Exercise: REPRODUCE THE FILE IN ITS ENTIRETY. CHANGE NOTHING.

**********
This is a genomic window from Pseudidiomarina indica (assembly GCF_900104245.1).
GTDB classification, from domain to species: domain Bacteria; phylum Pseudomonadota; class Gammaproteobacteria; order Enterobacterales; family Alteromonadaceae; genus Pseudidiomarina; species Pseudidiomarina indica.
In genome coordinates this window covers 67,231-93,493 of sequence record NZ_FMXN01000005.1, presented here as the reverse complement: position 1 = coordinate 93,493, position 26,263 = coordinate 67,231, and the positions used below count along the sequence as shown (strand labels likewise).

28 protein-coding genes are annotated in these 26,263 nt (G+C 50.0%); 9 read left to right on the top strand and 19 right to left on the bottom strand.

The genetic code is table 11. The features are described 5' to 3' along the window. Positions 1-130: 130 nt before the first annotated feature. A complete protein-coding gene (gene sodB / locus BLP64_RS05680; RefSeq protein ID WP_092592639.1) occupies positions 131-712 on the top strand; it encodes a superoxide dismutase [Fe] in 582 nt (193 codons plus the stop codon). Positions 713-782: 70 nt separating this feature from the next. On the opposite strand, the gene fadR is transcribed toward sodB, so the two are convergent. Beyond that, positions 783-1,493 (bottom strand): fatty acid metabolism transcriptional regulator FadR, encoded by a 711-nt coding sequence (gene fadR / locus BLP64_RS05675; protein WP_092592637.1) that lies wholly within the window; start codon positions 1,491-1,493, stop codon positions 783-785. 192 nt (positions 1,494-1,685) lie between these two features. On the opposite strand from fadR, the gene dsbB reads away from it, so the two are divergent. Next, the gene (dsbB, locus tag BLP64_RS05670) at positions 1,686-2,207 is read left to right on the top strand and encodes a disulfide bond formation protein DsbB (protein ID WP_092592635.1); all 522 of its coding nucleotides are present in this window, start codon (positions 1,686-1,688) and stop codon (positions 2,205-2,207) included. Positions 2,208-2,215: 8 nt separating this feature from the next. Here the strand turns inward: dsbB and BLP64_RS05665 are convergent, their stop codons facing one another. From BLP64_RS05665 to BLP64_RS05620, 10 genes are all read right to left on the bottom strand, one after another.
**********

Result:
This is a genomic window from Pseudidiomarina indica (assembly GCF_900104245.1).
GTDB classification, from domain to species: domain Bacteria; phylum Pseudomonadota; class Gammaproteobacteria; order Enterobacterales; family Alteromonadaceae; genus Pseudidiomarina; species Pseudidiomarina indica.
In genome coordinates this window covers 67,231-93,493 of sequence record NZ_FMXN01000005.1, presented here as the reverse complement: position 1 = coordinate 93,493, position 26,263 = coordinate 67,231, and the positions used below count along the sequence as shown (strand labels likewise).

28 protein-coding genes are annotated in these 26,263 nt (G+C 50.0%); 9 read left to right on the top strand and 19 right to left on the bottom strand.

The genetic code is table 11. The features are described 5' to 3' along the window. Positions 1-130: 130 nt before the first annotated feature. A complete protein-coding gene (gene sodB / locus BLP64_RS05680; RefSeq protein ID WP_092592639.1) occupies positions 131-712 on the top strand; it encodes a superoxide dismutase [Fe] in 582 nt (193 codons plus the stop codon). Positions 713-782: 70 nt separating this feature from the next. On the opposite strand, the gene fadR is transcribed toward sodB, so the two are convergent. Beyond that, positions 783-1,493 (bottom strand): fatty acid metabolism transcriptional regulator FadR, encoded by a 711-nt coding sequence (gene fadR / locus BLP64_RS05675; protein WP_092592637.1) that lies wholly within the window; start codon positions 1,491-1,493, stop codon positions 783-785. 192 nt (positions 1,494-1,685) lie between these two features. On the opposite strand from fadR, the gene dsbB reads away from it, so the two are divergent. Next, the gene (dsbB, locus tag BLP64_RS05670) at positions 1,686-2,207 is read left to right on the top strand and encodes a disulfide bond formation protein DsbB (protein ID WP_092592635.1); all 522 of its coding nucleotides are present in this window, start codon (positions 1,686-1,688) and stop codon (positions 2,205-2,207) included. Positions 2,208-2,215: 8 nt separating this feature from the next. Here the strand turns inward: dsbB and BLP64_RS05665 are convergent, their stop codons facing one another. From BLP64_RS05665 to BLP64_RS05620, 10 genes are all read right to left on the bottom strand, one after another.